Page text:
Students battle to keep subsidised transport

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A BATTLE is raging to save subsidised transport for Catholic schools in the region.

Students at St Benedict’s Upper School, in Bury St Edmunds, are campaigning against moves by Suffolk County Council to axe a transport service to Catholic schools.

Council bosses estimate saving £160,000 a year by removing the arrangements and asking parents to pay fares directly on public transport.

The plans are part of a wider overhaul of home to school transport also affecting post-16 students and children with special educational needs.

The Catholic students, who also want to reverse a decision to abolish the Explore discount travel card, have now launched a petition.

At a meeting with the Bury Free Press, 10 pupils from St Louis middle and another 16 from St Benedict’s hit out at the ‘expensive’ travel costs families will have to pay if the subsidy is axed.

They currently pay £130 a term and argue that due to the increased costs, which could be up to £1,000 a year, some would have to move schools.

St Benedict’s pupil Katie Vango, 16, of Sudbury, who organised the campaign with three friends, said: “People who want to have faith education are not going to be able to and will have to go to their local school.

“We want people to have the same level of education we have had for years to come. “

She was backed by other St Benedict’s pupils including Toby Horkan, 14, of Sudbury.

He said: “It’s ruining our education by making us go to a different school if it gets too expensive.”

Ben Rampling, 13, added: “I don’t think my parents would be able to afford it because I’ve got two brothers. I wouldn’t want to leave here because I’ve made lots of friends. It would ruin my life.”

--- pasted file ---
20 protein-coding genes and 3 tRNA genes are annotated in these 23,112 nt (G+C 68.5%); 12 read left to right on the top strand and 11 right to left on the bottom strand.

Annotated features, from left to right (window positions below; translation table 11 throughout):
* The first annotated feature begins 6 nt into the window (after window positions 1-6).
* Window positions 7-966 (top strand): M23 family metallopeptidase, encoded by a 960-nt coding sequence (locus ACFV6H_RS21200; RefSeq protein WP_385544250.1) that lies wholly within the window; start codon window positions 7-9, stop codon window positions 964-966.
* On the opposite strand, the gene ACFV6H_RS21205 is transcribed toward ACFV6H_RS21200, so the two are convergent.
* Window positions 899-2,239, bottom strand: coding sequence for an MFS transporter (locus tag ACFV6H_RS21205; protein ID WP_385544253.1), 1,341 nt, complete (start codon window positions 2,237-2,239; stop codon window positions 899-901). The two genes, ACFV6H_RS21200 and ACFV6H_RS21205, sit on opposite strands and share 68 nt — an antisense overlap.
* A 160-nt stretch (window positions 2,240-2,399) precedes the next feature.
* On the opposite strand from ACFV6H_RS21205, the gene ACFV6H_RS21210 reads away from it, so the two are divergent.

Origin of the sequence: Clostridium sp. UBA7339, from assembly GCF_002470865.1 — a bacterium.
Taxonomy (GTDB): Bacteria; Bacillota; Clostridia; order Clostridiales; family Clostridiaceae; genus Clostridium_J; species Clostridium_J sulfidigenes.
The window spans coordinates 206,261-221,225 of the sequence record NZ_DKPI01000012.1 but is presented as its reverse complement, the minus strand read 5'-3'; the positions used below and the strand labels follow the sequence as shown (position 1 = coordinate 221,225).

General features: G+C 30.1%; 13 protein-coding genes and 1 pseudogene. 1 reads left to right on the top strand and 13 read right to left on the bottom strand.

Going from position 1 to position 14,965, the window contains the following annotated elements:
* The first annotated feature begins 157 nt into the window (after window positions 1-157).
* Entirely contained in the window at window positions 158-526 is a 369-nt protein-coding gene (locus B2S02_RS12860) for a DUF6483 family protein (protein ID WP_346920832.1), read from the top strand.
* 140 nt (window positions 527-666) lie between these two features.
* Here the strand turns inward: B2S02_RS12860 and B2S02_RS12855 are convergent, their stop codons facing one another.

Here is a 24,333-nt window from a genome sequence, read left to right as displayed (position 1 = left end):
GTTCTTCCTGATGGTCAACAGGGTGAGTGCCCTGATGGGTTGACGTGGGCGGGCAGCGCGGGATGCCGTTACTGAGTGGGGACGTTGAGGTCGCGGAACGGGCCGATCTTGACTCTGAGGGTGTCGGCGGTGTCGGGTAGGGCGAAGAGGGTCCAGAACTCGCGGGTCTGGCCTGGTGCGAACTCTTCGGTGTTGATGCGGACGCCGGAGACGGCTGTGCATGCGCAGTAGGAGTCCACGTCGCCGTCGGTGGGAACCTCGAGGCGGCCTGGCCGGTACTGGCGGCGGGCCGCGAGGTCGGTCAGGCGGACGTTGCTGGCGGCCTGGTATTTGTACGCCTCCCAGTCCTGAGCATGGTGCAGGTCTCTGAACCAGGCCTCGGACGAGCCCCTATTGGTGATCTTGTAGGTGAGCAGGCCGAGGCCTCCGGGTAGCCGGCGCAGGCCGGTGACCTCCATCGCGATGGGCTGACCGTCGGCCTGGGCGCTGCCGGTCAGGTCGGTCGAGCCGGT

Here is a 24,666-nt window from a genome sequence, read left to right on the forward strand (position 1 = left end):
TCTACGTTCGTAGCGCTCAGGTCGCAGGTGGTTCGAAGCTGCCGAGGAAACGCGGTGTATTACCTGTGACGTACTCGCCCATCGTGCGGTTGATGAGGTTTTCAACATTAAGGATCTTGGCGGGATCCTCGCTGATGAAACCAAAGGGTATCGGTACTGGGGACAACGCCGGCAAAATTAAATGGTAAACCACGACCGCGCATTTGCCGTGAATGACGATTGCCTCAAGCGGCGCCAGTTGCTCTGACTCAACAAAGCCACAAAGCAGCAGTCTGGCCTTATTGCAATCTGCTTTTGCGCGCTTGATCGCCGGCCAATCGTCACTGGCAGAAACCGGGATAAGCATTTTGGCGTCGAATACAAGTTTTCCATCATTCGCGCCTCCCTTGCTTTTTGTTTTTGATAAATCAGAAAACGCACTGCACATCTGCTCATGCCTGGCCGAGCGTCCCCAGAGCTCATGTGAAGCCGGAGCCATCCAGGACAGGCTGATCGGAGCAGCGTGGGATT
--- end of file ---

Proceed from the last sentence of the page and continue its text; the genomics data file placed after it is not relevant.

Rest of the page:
Meanwhile Abbie-Lauren Chance, 10, who attends St Louis Middle School, said: “If the money goes up, we’re going to lose all our friends because they will have to go to a different school.”

Fellow pupil Lucy Kerr, 13, added: “My parents probably wouldn’t be able to afford it so I would have to move school. I’m Catholic and go to church every week and religion is a big part of my life.”

The plans will affect at least 107 pupils at St Benedict’s and 170 at St Louis.

St Benedict’s headteacher Hugh O’Neill said that if pupils were forced to move schools, they could potentially have to start their year again or make compromises as to which courses they studied. He added: “It would be hugely damaging.”

Cllr Graham Newman, portfolio holder for schools, defended the moves and said the current scheme was ‘simply not sustainable’. He invited parents and pupils to take part in the consultation process.